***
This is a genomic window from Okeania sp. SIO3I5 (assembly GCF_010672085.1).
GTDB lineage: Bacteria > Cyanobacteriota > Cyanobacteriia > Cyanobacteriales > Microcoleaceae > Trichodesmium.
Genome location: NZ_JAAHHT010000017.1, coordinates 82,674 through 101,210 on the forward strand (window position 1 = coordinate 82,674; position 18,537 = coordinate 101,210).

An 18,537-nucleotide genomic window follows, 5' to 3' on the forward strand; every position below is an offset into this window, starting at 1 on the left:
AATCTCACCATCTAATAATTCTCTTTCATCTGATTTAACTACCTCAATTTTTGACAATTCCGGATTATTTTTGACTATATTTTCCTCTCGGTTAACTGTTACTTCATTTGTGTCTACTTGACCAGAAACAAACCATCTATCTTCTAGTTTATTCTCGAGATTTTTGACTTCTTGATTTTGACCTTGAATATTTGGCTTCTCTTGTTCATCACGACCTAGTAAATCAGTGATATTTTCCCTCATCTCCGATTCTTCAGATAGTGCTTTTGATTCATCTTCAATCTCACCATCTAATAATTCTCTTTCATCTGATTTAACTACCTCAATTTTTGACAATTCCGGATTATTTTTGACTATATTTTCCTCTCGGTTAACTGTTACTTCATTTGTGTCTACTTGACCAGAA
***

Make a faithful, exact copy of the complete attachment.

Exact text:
This is a genomic window from Okeania sp. SIO3I5 (assembly GCF_010672085.1).
GTDB lineage: Bacteria > Cyanobacteriota > Cyanobacteriia > Cyanobacteriales > Microcoleaceae > Trichodesmium.
Genome location: NZ_JAAHHT010000017.1, coordinates 82,674 through 101,210 on the forward strand (window position 1 = coordinate 82,674; position 18,537 = coordinate 101,210).

An 18,537-nucleotide genomic window follows, 5' to 3' on the forward strand; every position below is an offset into this window, starting at 1 on the left:
AATCTCACCATCTAATAATTCTCTTTCATCTGATTTAACTACCTCAATTTTTGACAATTCCGGATTATTTTTGACTATATTTTCCTCTCGGTTAACTGTTACTTCATTTGTGTCTACTTGACCAGAAACAAACCATCTATCTTCTAGTTTATTCTCGAGATTTTTGACTTCTTGATTTTGACCTTGAATATTTGGCTTCTCTTGTTCATCACGACCTAGTAAATCAGTGATATTTTCCCTCATCTCCGATTCTTCAGATAGTGCTTTTGATTCATCTTCAATCTCACCATCTAATAATTCTCTTTCATCTGATTTAACTACCTCAATTTTTGACAATTCCGGATTATTTTTGACTATATTTTCCTCTCGGTTAACTGTTACTTCATTTGTGTCTACTTGACCAGAA